Did My Child Fall Behind in School During COVID-19

We are thrilled to see our school-aged children return to the classroom where optimal learning occurs! Parents, many of whom have become “resident teachers” over the past 12 months, can begin to breathe a sigh of relief as their children receive “real life” instruction from professional educators. However, the fact remains that an academic regression has occurred and the long-term impact of our children receiving “distance learning” for over a year is unknown.

However, recent studies are already raising the alarm on the issue of “learning loss” – the idea that students have learned less during the pandemic than in prior years. Emerging research shows significant setbacks in reading, especially in oral reading fluency (ORF). See the PACE study, “Changing Patterns of Growth in Oral Reading Fluency During the COVID-19 Pandemic” (Dr. Benjamin Dominigue, Stanford University, March 21, 2021).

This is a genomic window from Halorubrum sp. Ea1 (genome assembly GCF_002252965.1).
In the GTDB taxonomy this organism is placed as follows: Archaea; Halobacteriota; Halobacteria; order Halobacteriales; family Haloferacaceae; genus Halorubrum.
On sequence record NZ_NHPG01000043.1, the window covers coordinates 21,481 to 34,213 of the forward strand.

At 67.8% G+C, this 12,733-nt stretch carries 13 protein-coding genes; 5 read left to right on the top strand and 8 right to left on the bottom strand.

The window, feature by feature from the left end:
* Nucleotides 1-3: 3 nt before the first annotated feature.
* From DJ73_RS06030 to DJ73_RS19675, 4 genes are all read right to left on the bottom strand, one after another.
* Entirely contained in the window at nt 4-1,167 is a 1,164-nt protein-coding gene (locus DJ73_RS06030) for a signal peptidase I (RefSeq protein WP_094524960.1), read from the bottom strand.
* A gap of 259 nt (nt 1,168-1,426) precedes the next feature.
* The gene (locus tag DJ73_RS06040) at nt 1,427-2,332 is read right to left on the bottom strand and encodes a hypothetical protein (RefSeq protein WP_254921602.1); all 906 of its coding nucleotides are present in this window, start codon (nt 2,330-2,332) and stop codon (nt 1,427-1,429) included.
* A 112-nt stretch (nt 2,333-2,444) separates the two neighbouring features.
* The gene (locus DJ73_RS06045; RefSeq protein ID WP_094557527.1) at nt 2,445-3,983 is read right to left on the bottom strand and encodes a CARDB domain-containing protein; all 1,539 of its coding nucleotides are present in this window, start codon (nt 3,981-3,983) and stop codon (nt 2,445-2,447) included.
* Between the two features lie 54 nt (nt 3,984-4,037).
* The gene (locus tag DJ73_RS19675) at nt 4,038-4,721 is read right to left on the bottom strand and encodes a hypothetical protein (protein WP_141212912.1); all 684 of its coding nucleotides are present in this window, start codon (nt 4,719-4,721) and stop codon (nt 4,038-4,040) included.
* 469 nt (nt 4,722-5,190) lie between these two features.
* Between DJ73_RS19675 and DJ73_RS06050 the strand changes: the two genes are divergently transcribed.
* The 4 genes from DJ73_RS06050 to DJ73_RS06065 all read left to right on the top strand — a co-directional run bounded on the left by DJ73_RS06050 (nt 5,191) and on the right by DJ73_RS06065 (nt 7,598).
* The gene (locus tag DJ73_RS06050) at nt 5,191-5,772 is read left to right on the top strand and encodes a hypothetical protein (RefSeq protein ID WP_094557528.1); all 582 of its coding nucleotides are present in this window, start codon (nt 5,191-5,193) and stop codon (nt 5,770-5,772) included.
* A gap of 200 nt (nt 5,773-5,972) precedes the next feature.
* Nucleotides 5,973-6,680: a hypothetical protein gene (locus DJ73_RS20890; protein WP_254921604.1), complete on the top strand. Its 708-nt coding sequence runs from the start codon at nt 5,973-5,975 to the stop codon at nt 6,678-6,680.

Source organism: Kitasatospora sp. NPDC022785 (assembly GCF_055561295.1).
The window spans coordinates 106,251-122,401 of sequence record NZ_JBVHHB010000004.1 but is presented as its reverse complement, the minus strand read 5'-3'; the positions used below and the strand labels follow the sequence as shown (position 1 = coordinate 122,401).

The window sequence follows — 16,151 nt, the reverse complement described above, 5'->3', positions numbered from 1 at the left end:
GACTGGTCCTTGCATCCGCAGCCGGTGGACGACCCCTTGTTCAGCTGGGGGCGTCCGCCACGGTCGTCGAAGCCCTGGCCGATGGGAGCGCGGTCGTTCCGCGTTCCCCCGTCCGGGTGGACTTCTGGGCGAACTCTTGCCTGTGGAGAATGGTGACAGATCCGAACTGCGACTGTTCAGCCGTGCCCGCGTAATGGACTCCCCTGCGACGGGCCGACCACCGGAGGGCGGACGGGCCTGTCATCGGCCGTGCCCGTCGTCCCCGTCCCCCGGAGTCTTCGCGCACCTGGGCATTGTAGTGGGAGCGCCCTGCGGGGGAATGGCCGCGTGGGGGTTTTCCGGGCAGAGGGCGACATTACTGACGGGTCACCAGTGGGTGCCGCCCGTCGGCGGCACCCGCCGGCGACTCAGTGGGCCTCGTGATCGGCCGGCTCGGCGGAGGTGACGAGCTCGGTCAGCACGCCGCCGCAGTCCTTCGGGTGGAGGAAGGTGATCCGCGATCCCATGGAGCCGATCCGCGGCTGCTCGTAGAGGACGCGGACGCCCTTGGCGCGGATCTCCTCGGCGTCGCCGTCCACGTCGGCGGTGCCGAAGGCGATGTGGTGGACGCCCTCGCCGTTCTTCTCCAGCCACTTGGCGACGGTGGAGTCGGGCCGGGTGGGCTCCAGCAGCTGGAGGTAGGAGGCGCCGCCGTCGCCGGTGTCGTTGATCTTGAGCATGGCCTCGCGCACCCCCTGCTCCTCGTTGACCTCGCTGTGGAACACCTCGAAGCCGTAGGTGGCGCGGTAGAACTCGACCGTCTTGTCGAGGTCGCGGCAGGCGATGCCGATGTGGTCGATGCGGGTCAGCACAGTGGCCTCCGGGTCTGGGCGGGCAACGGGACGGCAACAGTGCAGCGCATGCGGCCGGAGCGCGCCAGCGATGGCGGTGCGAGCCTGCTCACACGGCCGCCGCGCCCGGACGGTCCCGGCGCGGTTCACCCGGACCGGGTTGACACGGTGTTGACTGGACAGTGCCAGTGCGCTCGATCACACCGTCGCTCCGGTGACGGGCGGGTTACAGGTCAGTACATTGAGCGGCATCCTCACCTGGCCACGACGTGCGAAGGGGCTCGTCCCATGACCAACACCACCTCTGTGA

Not surprisingly, the most frequently asked question from our clients is, “How far behind is my child in school?”

The most important thing that parents can do is to have their child assessed in reading. All schools – public or private – measure and track children’s reading levels. In fact, there are a multitude of assessments that schools use to measure a student’s reading performance and, therefore, it is completely appropriate for parents to ask their child’s classroom teacher how he/she is performing in reading comprehension. Or, if parents are unsatisfied with a school’s response or seek a more comprehensive analysis, they can find a highly-qualified reading specialist who will be able to perform this assessment and provide parents with an objective summary. Once parents determine their child’s reading level, finding an appropriate book for him/her to enjoy is much easier and more enjoyable!

By Tim Kusserow

Tim Kusserow, a third generation Santa Monica resident, has been an elementary school teacher, principal, and head of school for the past 25 years. He is the CEO/Founder of Kusserow Consulting and works with parents, school leaders, NPOs, and businesses as an educational advisor and parenting coach. Tim is at www.kusserowconsulting.com

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